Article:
Although Tevin Coleman was confident he could be a starting running back from Day 1, the 2015 third-round pick experienced more adversity than success during his first NFL campaign. He battled myriad injuries — from a pulled hamstring to a cracked rib to a concussion — and while he showed flashes of brilliance, three fumbles overshadowed the long runs he orchestrated across Georgia Dome turf.
Despite his start, the Falcons believe Coleman is on the right track as 2016 XFINITY® Atlanta Falcons Training Camp approaches. And they believe he will develop into a reliable, productive option, one who can surprise a lot of people next fall.
"There's no doubt in my mind that he will," offensive coordinator Kyle Shanahan said. "He had as good of an (offseason) as anyone on our team."
Running backs coach Bobby Turner agrees.
"If Tevin can omit the turnovers and stay healthy, he can produce," Turner said. "He's productive. He has the talent. He has the ability. Those are the two main objectives: Eliminate the turnovers, and keep him healthy."
Atlanta Falcons Minicamp, built by The Home Depot, came to a close on Thursday after three days of workouts in the Georgia heat. Fans came to Flowery Branch for one more look at the team.
Devonta Freeman proved he's a star in 2015, when he earned 1,634 all-purpose yards and 14 touchdowns en route to a Pro Bowl appearance that included being named a captaion. He'll be expected to shine again in 2016, but after a year in which he tallied more carries than all but three NFL players, the 5-foot-9, 206-pounder could benefit from a lighter workload. The Falcons believe Coleman can give his teammate that luxury.
There are unmistakable differences between these two — Coleman is taller and has more straight-line speed; Freeman is more shifty — but each is a natural fit in Shanahan's scheme. And because of that, Atlanta thinks it has the pieces needed to feature one of the league's best running back duos.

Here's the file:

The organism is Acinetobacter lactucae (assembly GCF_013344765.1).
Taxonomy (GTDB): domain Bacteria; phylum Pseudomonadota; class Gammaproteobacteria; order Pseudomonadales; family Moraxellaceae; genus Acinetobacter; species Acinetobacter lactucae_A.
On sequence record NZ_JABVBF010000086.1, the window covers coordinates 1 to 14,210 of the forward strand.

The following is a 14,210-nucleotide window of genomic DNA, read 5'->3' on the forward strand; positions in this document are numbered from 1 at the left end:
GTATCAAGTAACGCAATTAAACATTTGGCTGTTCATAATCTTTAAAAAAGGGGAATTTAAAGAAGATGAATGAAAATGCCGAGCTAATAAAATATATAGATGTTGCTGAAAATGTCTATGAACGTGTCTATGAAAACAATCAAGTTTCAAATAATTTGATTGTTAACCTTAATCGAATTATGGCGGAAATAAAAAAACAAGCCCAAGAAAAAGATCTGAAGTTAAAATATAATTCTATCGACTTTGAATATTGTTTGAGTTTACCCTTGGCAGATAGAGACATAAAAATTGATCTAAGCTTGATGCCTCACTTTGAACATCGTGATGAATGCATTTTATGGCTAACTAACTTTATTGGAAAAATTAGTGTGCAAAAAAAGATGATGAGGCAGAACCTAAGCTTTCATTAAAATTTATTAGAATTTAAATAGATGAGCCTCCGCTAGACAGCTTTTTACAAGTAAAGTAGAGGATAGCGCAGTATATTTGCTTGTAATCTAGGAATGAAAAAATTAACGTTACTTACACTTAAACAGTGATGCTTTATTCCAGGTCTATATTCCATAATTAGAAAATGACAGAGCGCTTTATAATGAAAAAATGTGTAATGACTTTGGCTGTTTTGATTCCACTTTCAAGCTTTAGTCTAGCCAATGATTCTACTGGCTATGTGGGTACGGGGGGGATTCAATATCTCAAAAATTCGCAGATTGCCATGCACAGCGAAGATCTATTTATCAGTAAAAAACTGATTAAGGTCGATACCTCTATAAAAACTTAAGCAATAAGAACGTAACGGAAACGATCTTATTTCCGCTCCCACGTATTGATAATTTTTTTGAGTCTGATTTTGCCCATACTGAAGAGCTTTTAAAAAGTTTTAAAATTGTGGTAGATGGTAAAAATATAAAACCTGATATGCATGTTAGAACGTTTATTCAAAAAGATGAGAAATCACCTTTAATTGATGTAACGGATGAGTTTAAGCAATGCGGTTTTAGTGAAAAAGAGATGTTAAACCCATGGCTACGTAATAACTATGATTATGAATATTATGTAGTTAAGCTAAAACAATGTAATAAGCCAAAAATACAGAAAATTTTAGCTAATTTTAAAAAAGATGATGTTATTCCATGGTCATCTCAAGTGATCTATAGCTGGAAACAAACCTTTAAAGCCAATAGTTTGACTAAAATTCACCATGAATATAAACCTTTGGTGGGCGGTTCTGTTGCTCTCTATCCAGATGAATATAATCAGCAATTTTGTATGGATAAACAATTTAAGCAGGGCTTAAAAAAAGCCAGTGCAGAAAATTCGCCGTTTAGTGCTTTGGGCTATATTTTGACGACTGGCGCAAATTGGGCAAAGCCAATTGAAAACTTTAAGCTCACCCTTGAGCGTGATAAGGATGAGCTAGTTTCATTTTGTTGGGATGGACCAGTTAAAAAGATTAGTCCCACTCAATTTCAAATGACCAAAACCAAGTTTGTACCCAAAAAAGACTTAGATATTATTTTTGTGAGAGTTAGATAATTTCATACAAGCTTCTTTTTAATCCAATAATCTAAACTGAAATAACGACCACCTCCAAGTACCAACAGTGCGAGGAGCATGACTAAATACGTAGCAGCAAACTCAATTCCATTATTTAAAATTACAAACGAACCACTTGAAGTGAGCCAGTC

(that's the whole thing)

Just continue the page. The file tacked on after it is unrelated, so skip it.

"I would never use the word problem when you have two really good backs. It's awesome; I don't worry about it," Shanahan said. "They're both so good and so similar to me, it doesn't matter to me who's in there. I don't see much of a difference.
"So that's something I don't ever really worry about. Sometimes I don't know who's in there. I don't mind. I just want them fresh. … I think we can get a lot better next year if Tevin takes some pressure off Freeman, and vice versa."
Given everything Coleman went through in 2015, coaches want to make sure he doesn't get rattled. As Shanahan said, there's a fine line when it comes to working with a young player who's dealing with unforeseen challenges: Avoid talking about the problem, and the athlete won't receive the guidance he needs to recover; harp on it too much, and he could get discouraged.
A balance must be struck to ensure Coleman has the right mentality, and that's what Turner has been trying to accomplish.
"To be a great coach, you must be patient. So that's the bottom line: to not give up on the player too soon, to know the speed of the game is different here (than college)," Turner said.
"Things are starting to slow down for Tevin. Same with Freeman. So we're expecting great things from both of those players. Both guys can help us get to where we ultimately want to go."